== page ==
Find the derivative

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Find the derivative

Mathematics
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\[f(x)=\sqrt{\left( \frac{ x }{ x^2+3 } \right)^{\arcsin(x^3)}+1}\]
It's a nasty one.
yikes 0_o

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Other answers:

What I did was natural log both sides, but then I get stuck as I can't proceed with the logarithmic differentiation.
\[\ln(y)=\frac{ 1 }{ 2 }\ln \left( \left( \frac{ x }{ x^2+3 } \right)^{\arcsin(x^3)} +1\right)\]
Now what?
Hmm this might seem strange, but I would recommend isolating the big chunk of x stuff before logging, because ya, that +1 is causing a problem.
\[\large\rm y^2-1=\left(\frac{x}{x^2+3}\right)^{\arcsin(x^3)}\]
Wolfram wont even use this method.
Ohh okay so you're manipulating the inside. So what?
I'm just thinking that logging from THAT point might be easier:\[\large\rm \ln(y^2-1)=\arcsin(x^3)\cdot \ln\left(\frac{x}{x^2+3}\right)\]Hmm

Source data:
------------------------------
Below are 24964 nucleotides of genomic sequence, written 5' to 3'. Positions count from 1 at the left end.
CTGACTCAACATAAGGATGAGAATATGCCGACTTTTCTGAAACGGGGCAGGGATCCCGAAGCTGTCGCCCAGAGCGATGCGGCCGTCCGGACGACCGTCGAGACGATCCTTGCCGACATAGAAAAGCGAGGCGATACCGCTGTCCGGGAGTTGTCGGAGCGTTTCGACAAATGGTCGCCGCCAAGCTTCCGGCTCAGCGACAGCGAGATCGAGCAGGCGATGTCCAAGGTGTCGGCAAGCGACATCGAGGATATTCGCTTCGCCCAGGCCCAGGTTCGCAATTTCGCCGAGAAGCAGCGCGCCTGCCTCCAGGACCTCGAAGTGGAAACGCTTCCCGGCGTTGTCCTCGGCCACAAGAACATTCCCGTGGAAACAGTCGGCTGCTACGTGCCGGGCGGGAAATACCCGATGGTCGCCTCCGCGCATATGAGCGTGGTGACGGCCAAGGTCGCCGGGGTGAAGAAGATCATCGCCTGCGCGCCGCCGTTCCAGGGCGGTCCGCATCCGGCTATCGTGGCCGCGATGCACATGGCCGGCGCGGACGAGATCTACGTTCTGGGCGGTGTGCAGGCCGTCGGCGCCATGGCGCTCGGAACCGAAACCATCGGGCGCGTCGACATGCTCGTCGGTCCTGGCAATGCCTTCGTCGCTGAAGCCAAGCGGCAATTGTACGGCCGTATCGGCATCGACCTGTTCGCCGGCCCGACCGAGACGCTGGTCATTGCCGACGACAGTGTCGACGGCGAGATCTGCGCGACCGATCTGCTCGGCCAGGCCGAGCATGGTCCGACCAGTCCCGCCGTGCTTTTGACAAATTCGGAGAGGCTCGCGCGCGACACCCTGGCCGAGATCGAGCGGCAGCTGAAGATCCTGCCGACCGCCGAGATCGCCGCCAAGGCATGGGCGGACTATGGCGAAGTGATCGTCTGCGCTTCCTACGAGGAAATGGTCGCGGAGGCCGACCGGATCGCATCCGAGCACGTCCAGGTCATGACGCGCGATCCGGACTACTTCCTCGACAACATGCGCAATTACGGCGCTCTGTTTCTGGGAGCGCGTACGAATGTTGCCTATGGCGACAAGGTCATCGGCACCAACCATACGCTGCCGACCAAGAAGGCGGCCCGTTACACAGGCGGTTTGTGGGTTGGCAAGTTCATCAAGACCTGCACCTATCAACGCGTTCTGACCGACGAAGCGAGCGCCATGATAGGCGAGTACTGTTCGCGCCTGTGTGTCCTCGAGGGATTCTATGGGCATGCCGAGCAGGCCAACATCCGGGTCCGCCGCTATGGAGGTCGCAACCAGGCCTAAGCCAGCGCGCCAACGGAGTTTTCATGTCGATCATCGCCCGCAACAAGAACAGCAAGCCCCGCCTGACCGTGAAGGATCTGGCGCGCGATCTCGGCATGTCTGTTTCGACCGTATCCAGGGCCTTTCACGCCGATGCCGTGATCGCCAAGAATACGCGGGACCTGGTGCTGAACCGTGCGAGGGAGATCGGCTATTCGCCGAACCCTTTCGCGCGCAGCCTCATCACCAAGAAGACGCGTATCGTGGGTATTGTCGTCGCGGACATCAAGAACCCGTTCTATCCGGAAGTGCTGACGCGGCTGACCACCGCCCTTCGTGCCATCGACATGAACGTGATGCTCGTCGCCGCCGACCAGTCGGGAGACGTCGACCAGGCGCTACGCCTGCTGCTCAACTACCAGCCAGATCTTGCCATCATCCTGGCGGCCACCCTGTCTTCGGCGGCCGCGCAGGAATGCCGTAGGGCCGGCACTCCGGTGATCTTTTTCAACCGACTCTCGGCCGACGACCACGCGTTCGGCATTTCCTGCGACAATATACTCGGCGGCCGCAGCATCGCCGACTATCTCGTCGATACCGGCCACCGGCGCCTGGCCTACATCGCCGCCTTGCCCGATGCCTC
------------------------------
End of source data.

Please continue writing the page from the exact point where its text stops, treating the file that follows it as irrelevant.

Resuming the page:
How is that equivalent?
hmm? :o
Like how is what I had before and what you just got equivalent?
Did you not see the steps I took? :o I can explain them again maybe :D
Now I perfectly get what you did but how is what I had and what you had equivalent?
Hmm that question is confusing... All I did was algebraic manipulation, that shouldn't change anything.
So ln(y^2) = ln(y^2-1)?
no?
That is what you wrote though?
\[\large\rm \ln(y)=\frac{1}{2}\ln \left(\left( \frac{x}{x^2+3}\right)^{\arcsin(x^3)} +1\right)\qquad \text{your equation}\]\[\large\rm \ln(y^2-1)= \ln\left[\left(\frac{x}{x^2+3}\right)^{\arcsin(x^3)}\right]\qquad \text{my equation}\]You see that the right side is missing the +1, yes?
I do. I suppose I am struggling to see the equivalence because I'm used to seeing it without logs.
Well, if you ignore the logs for a sec, you understand how I went from here,\[\large\rm y=\sqrt{\left(\frac{x}{x^2+3}\right)^{\arcsin(x^3)}+1}\]to here?\[\large\rm y^2-1=\left(\frac{x}{x^2+3}\right)^{\arcsin(x^3)}\]
Yep I got that.
Ohh then you just logged both sides. Gotcha.
ooooo. K I get this now.
Thanks!
>.< heh
:)

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